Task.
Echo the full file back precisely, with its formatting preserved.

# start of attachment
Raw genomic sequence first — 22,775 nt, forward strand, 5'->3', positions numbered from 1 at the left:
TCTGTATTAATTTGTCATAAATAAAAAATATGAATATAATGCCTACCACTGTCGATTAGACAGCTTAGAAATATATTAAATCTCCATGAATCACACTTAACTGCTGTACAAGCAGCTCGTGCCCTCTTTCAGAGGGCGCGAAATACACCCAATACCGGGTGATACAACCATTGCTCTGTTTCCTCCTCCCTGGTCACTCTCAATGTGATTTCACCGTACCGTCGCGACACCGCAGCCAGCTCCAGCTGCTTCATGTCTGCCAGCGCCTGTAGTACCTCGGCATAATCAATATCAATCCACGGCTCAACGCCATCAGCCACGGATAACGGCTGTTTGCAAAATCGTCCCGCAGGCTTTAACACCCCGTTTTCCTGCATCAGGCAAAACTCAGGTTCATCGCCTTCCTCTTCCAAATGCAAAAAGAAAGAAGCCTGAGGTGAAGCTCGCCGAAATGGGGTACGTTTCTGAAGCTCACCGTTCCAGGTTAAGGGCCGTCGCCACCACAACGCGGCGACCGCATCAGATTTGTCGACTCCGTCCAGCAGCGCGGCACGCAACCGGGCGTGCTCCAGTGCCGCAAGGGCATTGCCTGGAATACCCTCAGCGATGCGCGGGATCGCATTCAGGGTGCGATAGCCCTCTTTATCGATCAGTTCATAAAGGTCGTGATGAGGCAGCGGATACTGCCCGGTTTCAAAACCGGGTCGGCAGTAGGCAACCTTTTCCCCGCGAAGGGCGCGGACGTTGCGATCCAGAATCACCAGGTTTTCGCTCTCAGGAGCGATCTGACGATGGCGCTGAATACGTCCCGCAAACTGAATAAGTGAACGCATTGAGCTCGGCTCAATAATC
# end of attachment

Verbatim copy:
Raw genomic sequence first — 22,775 nt, forward strand, 5'->3', positions numbered from 1 at the left:
TCTGTATTAATTTGTCATAAATAAAAAATATGAATATAATGCCTACCACTGTCGATTAGACAGCTTAGAAATATATTAAATCTCCATGAATCACACTTAACTGCTGTACAAGCAGCTCGTGCCCTCTTTCAGAGGGCGCGAAATACACCCAATACCGGGTGATACAACCATTGCTCTGTTTCCTCCTCCCTGGTCACTCTCAATGTGATTTCACCGTACCGTCGCGACACCGCAGCCAGCTCCAGCTGCTTCATGTCTGCCAGCGCCTGTAGTACCTCGGCATAATCAATATCAATCCACGGCTCAACGCCATCAGCCACGGATAACGGCTGTTTGCAAAATCGTCCCGCAGGCTTTAACACCCCGTTTTCCTGCATCAGGCAAAACTCAGGTTCATCGCCTTCCTCTTCCAAATGCAAAAAGAAAGAAGCCTGAGGTGAAGCTCGCCGAAATGGGGTACGTTTCTGAAGCTCACCGTTCCAGGTTAAGGGCCGTCGCCACCACAACGCGGCGACCGCATCAGATTTGTCGACTCCGTCCAGCAGCGCGGCACGCAACCGGGCGTGCTCCAGTGCCGCAAGGGCATTGCCTGGAATACCCTCAGCGATGCGCGGGATCGCATTCAGGGTGCGATAGCCCTCTTTATCGATCAGTTCATAAAGGTCGTGATGAGGCAGCGGATACTGCCCGGTTTCAAAACCGGGTCGGCAGTAGGCAACCTTTTCCCCGCGAAGGGCGCGGACGTTGCGATCCAGAATCACCAGGTTTTCGCTCTCAGGAGCGATCTGACGATGGCGCTGAATACGTCCCGCAAACTGAATAAGTGAACGCATTGAGCTCGGCTCAATAATC